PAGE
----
Understand the impact of Brexit on selling and accepting payments in the UK.
If you have a global ecommerce business, UK payments will probably be impacted by Brexit. Although the vote that decided the UK’s departure from Europe took place back in 2016, the changes brought about by Brexit only came into full force on 1 January 2021. As well as affecting UK citizens, Brexit is likely to impact international ecommerce businesses that sell to the UK.
Shopping online was incredibly popular in the UK even before the COVID-19 pandemic turned even more consumers to ecommerce, and compared to their European cousins, UK shoppers spend on average more per capita (€3,344 compared to €2,184.24 spent by the average European).
In fact, the UK is the third largest global ecommerce market, behind the US and China. eCommerce merchants selling to the UK must make sure they’re up-to-date with the potential impact of Brexit on payments and shipping. The consequences, and possible losses, of not doing so could be devastating to online businesses.
How might Brexit impact international ecommerce merchants?
If you sell to the UK from Europe or the rest of the world, there are a number of ways Brexit could impact your ability to accept payments from UK customers.
- Currency fluctuations: The volatility in pound sterling exchange rates thanks to the situation in the UK could put a dent in your profit margins if you’re not careful. If you charge in your native currency while the pound is weak, your UK customers will feel the hit and may look elsewhere. One option is to charge in pound sterling – after looking at whether you need to adjust prices to factor in fluctuations. In fact, charging in native currencies is a general best practice for corss-border ecommerce that can dramatically improve sales and reduce cart abandonment.
- EU Passporting: Financial services companies within the UK will no longer be entitled to provide services in the EU without additional authorization. The UK leaving the EU renders it a ‘third country’ and therefore businesses there lose what’s known as the ‘EU Passport’, putting limitations on cross-border payments.
- Local payment changes: As the definition of European countries can differ between card schemes and other payment methods, local payment methods are likely to be affected, with ecommerce merchants seeing restrictions on local payments that weren’t there pre-Brexit. Using a payment solution that gives you access to local payment methods and helps with local currency settlement and cross-border fees will make accepting payments in the UK a much easier process for merchants.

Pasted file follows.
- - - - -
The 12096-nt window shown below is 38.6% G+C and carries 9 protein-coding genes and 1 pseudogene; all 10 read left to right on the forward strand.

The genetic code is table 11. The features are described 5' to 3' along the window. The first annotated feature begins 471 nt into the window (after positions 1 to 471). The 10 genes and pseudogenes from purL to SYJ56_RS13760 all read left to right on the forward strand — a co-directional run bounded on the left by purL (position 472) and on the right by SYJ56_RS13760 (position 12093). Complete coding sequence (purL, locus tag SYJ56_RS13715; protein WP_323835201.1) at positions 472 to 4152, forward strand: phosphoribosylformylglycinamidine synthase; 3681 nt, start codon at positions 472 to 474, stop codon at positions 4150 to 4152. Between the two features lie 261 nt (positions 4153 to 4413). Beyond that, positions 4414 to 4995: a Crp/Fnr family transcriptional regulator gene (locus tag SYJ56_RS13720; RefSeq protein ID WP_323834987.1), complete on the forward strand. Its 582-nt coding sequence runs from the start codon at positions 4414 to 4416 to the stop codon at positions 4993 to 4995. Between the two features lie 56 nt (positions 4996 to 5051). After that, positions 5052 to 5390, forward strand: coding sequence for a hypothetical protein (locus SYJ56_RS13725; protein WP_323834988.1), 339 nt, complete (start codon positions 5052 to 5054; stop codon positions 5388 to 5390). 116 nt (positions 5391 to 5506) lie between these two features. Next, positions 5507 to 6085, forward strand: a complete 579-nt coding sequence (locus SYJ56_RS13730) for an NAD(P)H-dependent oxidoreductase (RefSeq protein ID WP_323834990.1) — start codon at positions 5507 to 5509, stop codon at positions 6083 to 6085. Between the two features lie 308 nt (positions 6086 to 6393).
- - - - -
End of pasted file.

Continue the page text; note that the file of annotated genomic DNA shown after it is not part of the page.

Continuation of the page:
- No more freedom of movement: Now the EU no longer has open borders with the UK, there are stricter customs regulations and goods from global merchants are taking longer to arrive. As well as causing headaches for sellers, these factors could deter UK customers from buying internationally. To mitigate this problem, especially if you sell a lot to the UK, it’s worth keeping a percentage of your at a local warehouse to reduce shipping time to your customers. Using a third-party fulfillment service in the UK for storage and distribution will also help avoid issues.
- Changing trade rules: With the relationship between the UK and EU still in flux, merchants will need to stay up-to-date on new changes and a rapidly evolving situation. The UK government website is a good start in terms of staying informed.
Things to Consider When Accepting Payments in the UK
- Stay up-to-date on the current situation and any policies and regulations surrounding accepting payments.
- Make sure your pricing takes into account potential changes – do you need to adjust prices for UK customers?
- Offer preferred local payment methods to encourage UK consumers to remain loyal.
- Check new VAT rules for EU and other countries selling to the UK – for example, if you make sales below £135, you need to register for a VAT (Value Added Tax) number with HMRC as you’ll be responsible for charging and reporting the VAT.
- If you already sell to both the UK and EU, you’ll now need a UK EORI (Economic Operator Registration and Identification Number) as well as an EU EORI.
Brexit and Payments – Are You Prepared?
The full impact of Brexit on accepting UK payments may not yet be clear, but it’s worth being proactive to avoid making mistakes early on.
Many UK consumers will already be experiencing a variety of challenges because of the change, and if you can make their ecommerce experience as smooth as possible, they’re more likely to be loyal to you.